And of course, I have to mention the climbing. Yes, it's as good as they say. Being sandstone, there is challenging sections caused by sheer blankness which can be overcome easily by reach or with major difficulty by shorter climbers, that's about the only bad thing I can say. The bolting is sparce too which makes for epic falls too and lets you focus just on the fun of climbing and movement. Knowing that there's lots of wild and dangerous creatures (snakes, bears, etc) in the forest makes for a truly special destination.

We camped this time at Miguel's but next time I'd love to bring enough people to book this out. The 'Penthouse', a 16-person cabin that Miguel has to rent.


Sipping down some of the local refreshment soft drink.
Five Ten Teams and a Sterling Nano rope. Both perfectly at home. If you're on the lookout for new gear, you'd be doing well to consider these.



Eddie Barbour, high on 'Last of the Bohicans', 5.13c/8b on a last-day send.

Hallowe'en dessert-eating party at Miguels. All made by the campers.
Lovely shot from last day of Naomi trying Chainsaw Massacre 5.12b/7b at the Motherlode on the least steep section of wall


Naomi taking the plummet of Chainsaw!
Nice book to arrive home to!
'Arty' shot taken approaching Chicago on the return flight.


In the end, it was a great trip. I didn't climb as well as I'd hoped (I was pushing to break into a new grade) but left onsighting most 7c's, almost onsighting 7c+ (dropped two soooo close to the chains) and climbing 8a+ third redpoint. I did have a go or two on one of the well known 8b's but came away with my tail between my legs from some crucial errors - it's becoming obvious that at 8b I can't always figure out the moves on my own, and also need some guidance on how to climb such difficult, sustained, movement. Nice to know I've been able to get to 8a+ on my own though. Not bad overall.
Naomi gained a lot of new experience climbing on the much steeper than usual terrain she's comfortable on which I suspect has opened up a lot of new climbing for her. Eddie Barbour was killing it under the guiding hand of Alex Barrows too - impressive to see the two guys taking down a bunch of hard routes including one of the classic 8b+'s in the Motherlode.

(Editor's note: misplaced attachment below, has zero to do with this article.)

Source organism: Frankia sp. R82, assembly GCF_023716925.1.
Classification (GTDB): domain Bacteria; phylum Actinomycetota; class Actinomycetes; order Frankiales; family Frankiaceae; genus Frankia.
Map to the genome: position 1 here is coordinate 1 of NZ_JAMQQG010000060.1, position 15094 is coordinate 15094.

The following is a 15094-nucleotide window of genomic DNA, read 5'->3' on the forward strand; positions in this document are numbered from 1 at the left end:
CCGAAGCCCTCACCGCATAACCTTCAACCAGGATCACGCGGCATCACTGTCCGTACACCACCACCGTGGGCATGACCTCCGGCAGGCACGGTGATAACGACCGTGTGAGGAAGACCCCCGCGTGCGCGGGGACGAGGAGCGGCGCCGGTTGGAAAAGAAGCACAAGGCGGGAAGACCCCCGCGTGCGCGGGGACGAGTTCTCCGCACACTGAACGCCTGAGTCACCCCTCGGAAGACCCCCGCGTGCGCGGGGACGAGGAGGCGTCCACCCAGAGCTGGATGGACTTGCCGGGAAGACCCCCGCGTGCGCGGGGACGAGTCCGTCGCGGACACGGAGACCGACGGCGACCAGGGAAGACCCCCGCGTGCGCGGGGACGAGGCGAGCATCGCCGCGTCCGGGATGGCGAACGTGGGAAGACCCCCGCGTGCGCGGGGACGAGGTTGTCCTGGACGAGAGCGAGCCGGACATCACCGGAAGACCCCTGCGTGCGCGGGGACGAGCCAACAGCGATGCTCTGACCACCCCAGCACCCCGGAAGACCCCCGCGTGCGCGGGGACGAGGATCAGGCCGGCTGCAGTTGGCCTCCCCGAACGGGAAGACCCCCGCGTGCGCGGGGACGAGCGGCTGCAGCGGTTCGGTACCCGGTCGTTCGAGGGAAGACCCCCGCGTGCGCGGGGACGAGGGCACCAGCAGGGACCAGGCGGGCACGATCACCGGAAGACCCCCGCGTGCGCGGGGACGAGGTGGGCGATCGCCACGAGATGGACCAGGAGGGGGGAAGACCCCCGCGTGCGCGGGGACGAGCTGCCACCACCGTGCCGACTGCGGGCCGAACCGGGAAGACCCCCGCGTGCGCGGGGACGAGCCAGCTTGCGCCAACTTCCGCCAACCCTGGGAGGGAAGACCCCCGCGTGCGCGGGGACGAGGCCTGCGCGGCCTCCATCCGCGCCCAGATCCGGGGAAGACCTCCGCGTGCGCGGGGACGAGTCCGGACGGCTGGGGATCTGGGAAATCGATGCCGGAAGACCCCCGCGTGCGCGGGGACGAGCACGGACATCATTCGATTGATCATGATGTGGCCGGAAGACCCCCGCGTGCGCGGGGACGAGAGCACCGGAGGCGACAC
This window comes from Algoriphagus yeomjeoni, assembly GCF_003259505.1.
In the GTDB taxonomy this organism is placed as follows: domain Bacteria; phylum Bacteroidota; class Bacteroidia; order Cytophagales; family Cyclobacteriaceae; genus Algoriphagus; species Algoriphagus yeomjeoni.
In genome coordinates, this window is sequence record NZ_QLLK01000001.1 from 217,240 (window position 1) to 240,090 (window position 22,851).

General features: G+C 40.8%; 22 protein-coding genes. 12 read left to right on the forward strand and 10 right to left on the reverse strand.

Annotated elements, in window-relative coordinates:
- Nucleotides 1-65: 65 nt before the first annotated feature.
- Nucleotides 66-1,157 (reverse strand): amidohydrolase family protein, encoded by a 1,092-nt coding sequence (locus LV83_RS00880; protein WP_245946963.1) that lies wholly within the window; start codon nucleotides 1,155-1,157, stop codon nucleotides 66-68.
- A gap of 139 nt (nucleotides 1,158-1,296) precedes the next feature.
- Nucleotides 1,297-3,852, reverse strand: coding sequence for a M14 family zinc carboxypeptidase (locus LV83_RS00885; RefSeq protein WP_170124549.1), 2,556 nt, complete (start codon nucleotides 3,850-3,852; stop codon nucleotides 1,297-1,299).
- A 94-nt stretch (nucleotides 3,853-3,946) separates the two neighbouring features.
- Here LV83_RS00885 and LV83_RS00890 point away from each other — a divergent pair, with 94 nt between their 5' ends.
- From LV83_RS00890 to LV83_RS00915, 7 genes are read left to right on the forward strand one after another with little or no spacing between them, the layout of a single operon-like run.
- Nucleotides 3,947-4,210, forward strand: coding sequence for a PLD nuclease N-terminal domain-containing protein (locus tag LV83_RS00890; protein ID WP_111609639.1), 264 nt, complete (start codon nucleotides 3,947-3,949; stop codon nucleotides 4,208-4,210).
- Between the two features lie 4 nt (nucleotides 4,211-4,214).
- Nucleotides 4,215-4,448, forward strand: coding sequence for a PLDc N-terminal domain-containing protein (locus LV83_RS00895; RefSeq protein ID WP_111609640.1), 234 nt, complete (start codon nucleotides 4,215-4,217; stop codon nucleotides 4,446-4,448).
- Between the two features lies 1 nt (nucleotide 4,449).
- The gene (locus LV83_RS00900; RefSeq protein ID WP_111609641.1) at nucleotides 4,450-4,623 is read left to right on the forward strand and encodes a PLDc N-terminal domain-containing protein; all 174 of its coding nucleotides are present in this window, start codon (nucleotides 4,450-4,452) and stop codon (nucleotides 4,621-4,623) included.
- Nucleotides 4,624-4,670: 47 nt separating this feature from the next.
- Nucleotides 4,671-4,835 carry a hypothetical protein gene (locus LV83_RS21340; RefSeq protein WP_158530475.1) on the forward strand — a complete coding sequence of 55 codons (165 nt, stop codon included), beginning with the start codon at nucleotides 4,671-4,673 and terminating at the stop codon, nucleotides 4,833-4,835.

The Red 5

Beautiful looking 5.13b arete being cruised by a French climber we'd met in Ceuse

Eddie Barbour gunning for it on 'Last of the Bohicans' 5.13c at the Madness Cave, The Motherlode

Maurice Liddy on just another beautiful 5.11 in the Muir Valley

Naomi high on 'Bathtub Mary', 5.11b in the Muir Valley

Naomi on a short and sweet 5.11, Muir Valley


Belay Specs (review soon!) - the best purchase in ages and an essential requirement for the steepness of The Red

The Red 4

 Flash attempt of Flower Power, 5.13b/8a. Note to self, don't try this on third day of climbing.... Ended up unsuccessfully another clip higher. Wild climbing, 50+ degrees overhanging for 15 metres where the main action takes place. About 5.12a to the sit-down rest (where there's colouring books, crayons and magazines to keep you entertained - they've got a good sense of humor here :)

Naomi working moves on the classic route 'Tuna Town', 5.12d. Looking strong! Sustained climbing to a poor shake before a big run-out (and the crux) to the chains!


On-sight attempt of Easy Rider, 5.13a. Fell off the 2nd last hold, doh!

Taking the ride. The Red, home of big falls.

The Red 3 and Roctoberfest


Now that's a slackline!

Crate stacking at Roctoberfest - 28 crates is the record :)

Couple hundred to watch Reel Rock 8. Well worth watching. Roctoberfest being an amazing event - all proceeds going to buying the crags around The Red to ensure access. Inspiring to see the community come together.

Anyone want to take on a project for Ireland on a new photobook? It's been rumoured before and this book reminded me of it.....

Get better before you get stronger